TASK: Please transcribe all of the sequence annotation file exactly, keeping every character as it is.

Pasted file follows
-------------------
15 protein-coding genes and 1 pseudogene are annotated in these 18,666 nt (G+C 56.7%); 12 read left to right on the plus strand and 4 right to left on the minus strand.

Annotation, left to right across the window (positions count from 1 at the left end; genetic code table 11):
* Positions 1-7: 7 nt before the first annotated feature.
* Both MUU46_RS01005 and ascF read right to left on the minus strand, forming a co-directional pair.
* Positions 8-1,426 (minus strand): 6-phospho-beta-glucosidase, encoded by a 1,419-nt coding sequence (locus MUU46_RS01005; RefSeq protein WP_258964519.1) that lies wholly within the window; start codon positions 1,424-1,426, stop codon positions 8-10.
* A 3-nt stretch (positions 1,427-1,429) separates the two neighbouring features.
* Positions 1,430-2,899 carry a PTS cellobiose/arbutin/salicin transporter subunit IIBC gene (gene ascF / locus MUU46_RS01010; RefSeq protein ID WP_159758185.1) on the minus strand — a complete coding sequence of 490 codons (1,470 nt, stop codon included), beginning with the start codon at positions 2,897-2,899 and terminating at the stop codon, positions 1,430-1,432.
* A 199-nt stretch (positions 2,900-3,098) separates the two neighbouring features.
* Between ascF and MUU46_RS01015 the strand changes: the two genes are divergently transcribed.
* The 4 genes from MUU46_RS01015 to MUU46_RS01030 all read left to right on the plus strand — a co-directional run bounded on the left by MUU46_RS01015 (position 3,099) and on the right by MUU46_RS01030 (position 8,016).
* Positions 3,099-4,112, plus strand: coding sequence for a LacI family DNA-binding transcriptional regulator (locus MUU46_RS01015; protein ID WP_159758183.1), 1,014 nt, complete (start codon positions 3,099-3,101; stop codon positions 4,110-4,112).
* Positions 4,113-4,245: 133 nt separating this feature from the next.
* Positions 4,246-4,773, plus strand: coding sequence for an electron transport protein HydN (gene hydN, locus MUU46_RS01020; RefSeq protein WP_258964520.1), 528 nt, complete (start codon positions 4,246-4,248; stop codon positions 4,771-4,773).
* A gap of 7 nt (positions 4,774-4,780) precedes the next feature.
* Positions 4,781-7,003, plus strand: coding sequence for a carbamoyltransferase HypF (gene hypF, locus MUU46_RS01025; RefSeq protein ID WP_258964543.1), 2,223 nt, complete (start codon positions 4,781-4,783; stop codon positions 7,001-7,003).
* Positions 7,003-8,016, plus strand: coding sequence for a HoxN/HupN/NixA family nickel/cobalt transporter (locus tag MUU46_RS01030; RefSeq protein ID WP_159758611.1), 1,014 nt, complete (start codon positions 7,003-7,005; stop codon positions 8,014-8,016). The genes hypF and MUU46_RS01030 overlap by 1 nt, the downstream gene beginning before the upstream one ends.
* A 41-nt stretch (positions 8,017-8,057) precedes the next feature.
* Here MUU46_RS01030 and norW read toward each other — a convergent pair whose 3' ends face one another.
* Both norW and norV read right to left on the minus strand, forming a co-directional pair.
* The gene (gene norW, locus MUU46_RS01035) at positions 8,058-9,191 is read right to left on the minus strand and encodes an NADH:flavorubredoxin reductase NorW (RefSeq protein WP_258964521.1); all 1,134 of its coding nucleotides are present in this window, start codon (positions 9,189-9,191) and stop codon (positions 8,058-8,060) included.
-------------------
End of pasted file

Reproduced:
15 protein-coding genes and 1 pseudogene are annotated in these 18,666 nt (G+C 56.7%); 12 read left to right on the plus strand and 4 right to left on the minus strand.

Annotation, left to right across the window (positions count from 1 at the left end; genetic code table 11):
* Positions 1-7: 7 nt before the first annotated feature.
* Both MUU46_RS01005 and ascF read right to left on the minus strand, forming a co-directional pair.
* Positions 8-1,426 (minus strand): 6-phospho-beta-glucosidase, encoded by a 1,419-nt coding sequence (locus MUU46_RS01005; RefSeq protein WP_258964519.1) that lies wholly within the window; start codon positions 1,424-1,426, stop codon positions 8-10.
* A 3-nt stretch (positions 1,427-1,429) separates the two neighbouring features.
* Positions 1,430-2,899 carry a PTS cellobiose/arbutin/salicin transporter subunit IIBC gene (gene ascF / locus MUU46_RS01010; RefSeq protein ID WP_159758185.1) on the minus strand — a complete coding sequence of 490 codons (1,470 nt, stop codon included), beginning with the start codon at positions 2,897-2,899 and terminating at the stop codon, positions 1,430-1,432.
* A 199-nt stretch (positions 2,900-3,098) separates the two neighbouring features.
* Between ascF and MUU46_RS01015 the strand changes: the two genes are divergently transcribed.
* The 4 genes from MUU46_RS01015 to MUU46_RS01030 all read left to right on the plus strand — a co-directional run bounded on the left by MUU46_RS01015 (position 3,099) and on the right by MUU46_RS01030 (position 8,016).
* Positions 3,099-4,112, plus strand: coding sequence for a LacI family DNA-binding transcriptional regulator (locus MUU46_RS01015; protein ID WP_159758183.1), 1,014 nt, complete (start codon positions 3,099-3,101; stop codon positions 4,110-4,112).
* Positions 4,113-4,245: 133 nt separating this feature from the next.
* Positions 4,246-4,773, plus strand: coding sequence for an electron transport protein HydN (gene hydN, locus MUU46_RS01020; RefSeq protein WP_258964520.1), 528 nt, complete (start codon positions 4,246-4,248; stop codon positions 4,771-4,773).
* A gap of 7 nt (positions 4,774-4,780) precedes the next feature.
* Positions 4,781-7,003, plus strand: coding sequence for a carbamoyltransferase HypF (gene hypF, locus MUU46_RS01025; RefSeq protein ID WP_258964543.1), 2,223 nt, complete (start codon positions 4,781-4,783; stop codon positions 7,001-7,003).
* Positions 7,003-8,016, plus strand: coding sequence for a HoxN/HupN/NixA family nickel/cobalt transporter (locus tag MUU46_RS01030; RefSeq protein ID WP_159758611.1), 1,014 nt, complete (start codon positions 7,003-7,005; stop codon positions 8,014-8,016). The genes hypF and MUU46_RS01030 overlap by 1 nt, the downstream gene beginning before the upstream one ends.
* A 41-nt stretch (positions 8,017-8,057) precedes the next feature.
* Here MUU46_RS01030 and norW read toward each other — a convergent pair whose 3' ends face one another.
* Both norW and norV read right to left on the minus strand, forming a co-directional pair.
* The gene (gene norW, locus MUU46_RS01035) at positions 8,058-9,191 is read right to left on the minus strand and encodes an NADH:flavorubredoxin reductase NorW (RefSeq protein WP_258964521.1); all 1,134 of its coding nucleotides are present in this window, start codon (positions 9,189-9,191) and stop codon (positions 8,058-8,060) included.